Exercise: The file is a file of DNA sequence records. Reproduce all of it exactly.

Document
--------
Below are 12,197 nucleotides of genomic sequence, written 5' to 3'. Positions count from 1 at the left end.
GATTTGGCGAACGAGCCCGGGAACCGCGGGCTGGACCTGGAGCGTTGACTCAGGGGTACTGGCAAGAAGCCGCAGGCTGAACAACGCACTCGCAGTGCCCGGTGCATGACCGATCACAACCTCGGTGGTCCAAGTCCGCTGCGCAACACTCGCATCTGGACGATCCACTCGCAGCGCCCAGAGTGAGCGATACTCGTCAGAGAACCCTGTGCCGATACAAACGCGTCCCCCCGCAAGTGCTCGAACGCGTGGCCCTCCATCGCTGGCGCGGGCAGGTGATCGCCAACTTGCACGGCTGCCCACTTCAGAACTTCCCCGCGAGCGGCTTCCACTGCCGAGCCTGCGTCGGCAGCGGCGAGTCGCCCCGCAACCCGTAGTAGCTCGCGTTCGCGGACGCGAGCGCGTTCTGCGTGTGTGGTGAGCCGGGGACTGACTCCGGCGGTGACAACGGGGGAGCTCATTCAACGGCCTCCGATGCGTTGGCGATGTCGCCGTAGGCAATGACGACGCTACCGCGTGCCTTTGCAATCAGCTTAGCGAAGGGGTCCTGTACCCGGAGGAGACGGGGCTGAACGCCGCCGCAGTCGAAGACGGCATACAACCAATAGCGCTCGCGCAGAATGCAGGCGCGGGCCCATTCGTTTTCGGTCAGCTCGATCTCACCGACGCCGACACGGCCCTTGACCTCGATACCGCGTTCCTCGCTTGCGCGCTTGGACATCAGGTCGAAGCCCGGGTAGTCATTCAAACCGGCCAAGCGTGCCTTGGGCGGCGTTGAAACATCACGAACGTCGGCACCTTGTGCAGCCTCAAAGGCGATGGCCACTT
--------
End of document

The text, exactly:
Below are 12,197 nucleotides of genomic sequence, written 5' to 3'. Positions count from 1 at the left end.
GATTTGGCGAACGAGCCCGGGAACCGCGGGCTGGACCTGGAGCGTTGACTCAGGGGTACTGGCAAGAAGCCGCAGGCTGAACAACGCACTCGCAGTGCCCGGTGCATGACCGATCACAACCTCGGTGGTCCAAGTCCGCTGCGCAACACTCGCATCTGGACGATCCACTCGCAGCGCCCAGAGTGAGCGATACTCGTCAGAGAACCCTGTGCCGATACAAACGCGTCCCCCCGCAAGTGCTCGAACGCGTGGCCCTCCATCGCTGGCGCGGGCAGGTGATCGCCAACTTGCACGGCTGCCCACTTCAGAACTTCCCCGCGAGCGGCTTCCACTGCCGAGCCTGCGTCGGCAGCGGCGAGTCGCCCCGCAACCCGTAGTAGCTCGCGTTCGCGGACGCGAGCGCGTTCTGCGTGTGTGGTGAGCCGGGGACTGACTCCGGCGGTGACAACGGGGGAGCTCATTCAACGGCCTCCGATGCGTTGGCGATGTCGCCGTAGGCAATGACGACGCTACCGCGTGCCTTTGCAATCAGCTTAGCGAAGGGGTCCTGTACCCGGAGGAGACGGGGCTGAACGCCGCCGCAGTCGAAGACGGCATACAACCAATAGCGCTCGCGCAGAATGCAGGCGCGGGCCCATTCGTTTTCGGTCAGCTCGATCTCACCGACGCCGACACGGCCCTTGACCTCGATACCGCGTTCCTCGCTTGCGCGCTTGGACATCAGGTCGAAGCCCGGGTAGTCATTCAAACCGGCCAAGCGTGCCTTGGGCGGCGTTGAAACATCACGAACGTCGGCACCTTGTGCAGCCTCAAAGGCGATGGCCACTT